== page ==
He was diagnosed as having bradycardia-tachycardia syndrome at the age of 6 months. A pediatric cardiologist advised the fitting of a permanent pacemaker as he had recurrent episodes of syncopal attacks, but his parents refused permission. According to them, syncopal attacks were transient in nature, lasting for a few seconds and clearing without any active medical intervention. A recent 24-hour Holter electrocardiogram (ECG) monitoring revealed bradycardia-tachycardia syndrome with sinus pauses (Figure 2). Of late, he had developed recurrent upper airway obstruction with excessive snoring during sleep. He was diagnosed as having a deviated nasal septum and enlarged adenoids for which he was advised to undergo septoplasty with adenoidectomy. In view of the upper airway obstruction caused by deviation of the nasal septum and hypertrophied adenoids, the treating physician suggested that this operation would definitely benefit this patient.
Radiography of his chest and abdomen showed scoliosis involving the thoracic and lumbar spine (Figure 3). There was restricted excursion of movements of the right hemithorax during inspiration. In addition, he was found to have been suffering from sleep apnea syndrome (SAS) for the past 6 months. However, polysomnography could not be performed as he was highly uncooperative. Arterial blood gas revealed PaO2 of 93 mmHg and PaCO2 of 34 mmHg with room air. Echocardiography showed normal biventricular function with tricuspid regurgitation and with a systolic gradient of 30 mmHg across the tricuspid valve. His pre-operative blood investigations including hemoglobin, liver function tests, thyroid function test and serum creatinine were within normal limits.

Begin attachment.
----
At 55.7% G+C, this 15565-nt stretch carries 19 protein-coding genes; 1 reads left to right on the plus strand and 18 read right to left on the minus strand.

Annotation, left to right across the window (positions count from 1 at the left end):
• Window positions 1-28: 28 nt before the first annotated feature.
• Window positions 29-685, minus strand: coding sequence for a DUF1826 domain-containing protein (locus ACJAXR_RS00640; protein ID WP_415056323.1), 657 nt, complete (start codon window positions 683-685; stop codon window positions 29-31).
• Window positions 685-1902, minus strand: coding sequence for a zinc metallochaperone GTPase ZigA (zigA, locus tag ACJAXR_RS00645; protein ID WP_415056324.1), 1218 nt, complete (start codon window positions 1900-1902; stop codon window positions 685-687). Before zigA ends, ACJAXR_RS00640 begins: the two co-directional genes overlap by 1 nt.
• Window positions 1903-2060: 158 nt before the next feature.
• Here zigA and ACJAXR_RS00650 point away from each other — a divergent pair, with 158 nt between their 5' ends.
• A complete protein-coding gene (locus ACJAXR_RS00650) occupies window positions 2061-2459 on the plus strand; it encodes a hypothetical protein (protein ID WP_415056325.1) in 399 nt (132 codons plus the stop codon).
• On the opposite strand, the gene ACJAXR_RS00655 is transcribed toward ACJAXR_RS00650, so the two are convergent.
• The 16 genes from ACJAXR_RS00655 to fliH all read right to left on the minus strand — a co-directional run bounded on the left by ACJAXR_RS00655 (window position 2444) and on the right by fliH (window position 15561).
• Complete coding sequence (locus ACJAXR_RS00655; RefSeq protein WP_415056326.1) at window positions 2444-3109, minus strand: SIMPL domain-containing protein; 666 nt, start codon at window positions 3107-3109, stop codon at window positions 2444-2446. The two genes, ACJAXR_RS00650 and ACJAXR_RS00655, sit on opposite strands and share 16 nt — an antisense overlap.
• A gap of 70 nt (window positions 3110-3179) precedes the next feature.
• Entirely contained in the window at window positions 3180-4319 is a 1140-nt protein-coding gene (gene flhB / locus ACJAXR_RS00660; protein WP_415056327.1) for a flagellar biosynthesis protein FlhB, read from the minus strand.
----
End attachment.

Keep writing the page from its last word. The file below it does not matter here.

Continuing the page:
The patient was categorized as American Society of Anesthesiology (ASA) class 3, and general anesthesia was administered for the proposed surgery. Non-invasive transcutaneous pacemaker (NTP) paddles (Marquette defibrillation/pacing/monitoring pads, GE Medical Systems, Milwaukee, WI, USA) were attached to his chest wall. Anesthesia was induced with propofol and fentanyl; tracheal intubation was achieved with rocuronium. A 7.0 mm cuffed endotracheal tube was inserted into his trachea without any difficulty. Anesthesia was maintained with an inhalational mixture of O2 + N2O (50:50) and isoflurane (1%). Standard intra-operative monitoring was adopted which included 5-lead ECG, non-invasive blood pressure, ETCO2, SPO2 and airway pressure. A 5.0 F sheath was inserted into the right internal jugular vein following induction of the anesthesia enabling insertion of the transvenous-pacing catheter in the event of bradycardia. Hemodynamic parameters were maintained within normal limits during the intra-operative period. Recovery from anesthesia was uneventful and his trachea was extubated at the end of the procedure. Postoperatively, the patient was intensively monitored for rhythm abnormalities. In the intensive care unit, he developed a fall in heart rate to 78/minute with sinus pauses, which was effectively treated with intravenous atropine. However, he did not require the temporary pacing during the peri-operative period. He was discharged from hospital 2 days later. During the follow-up period 1 month after the operation, the patient showed symptomatic improvement in upper airway obstruction.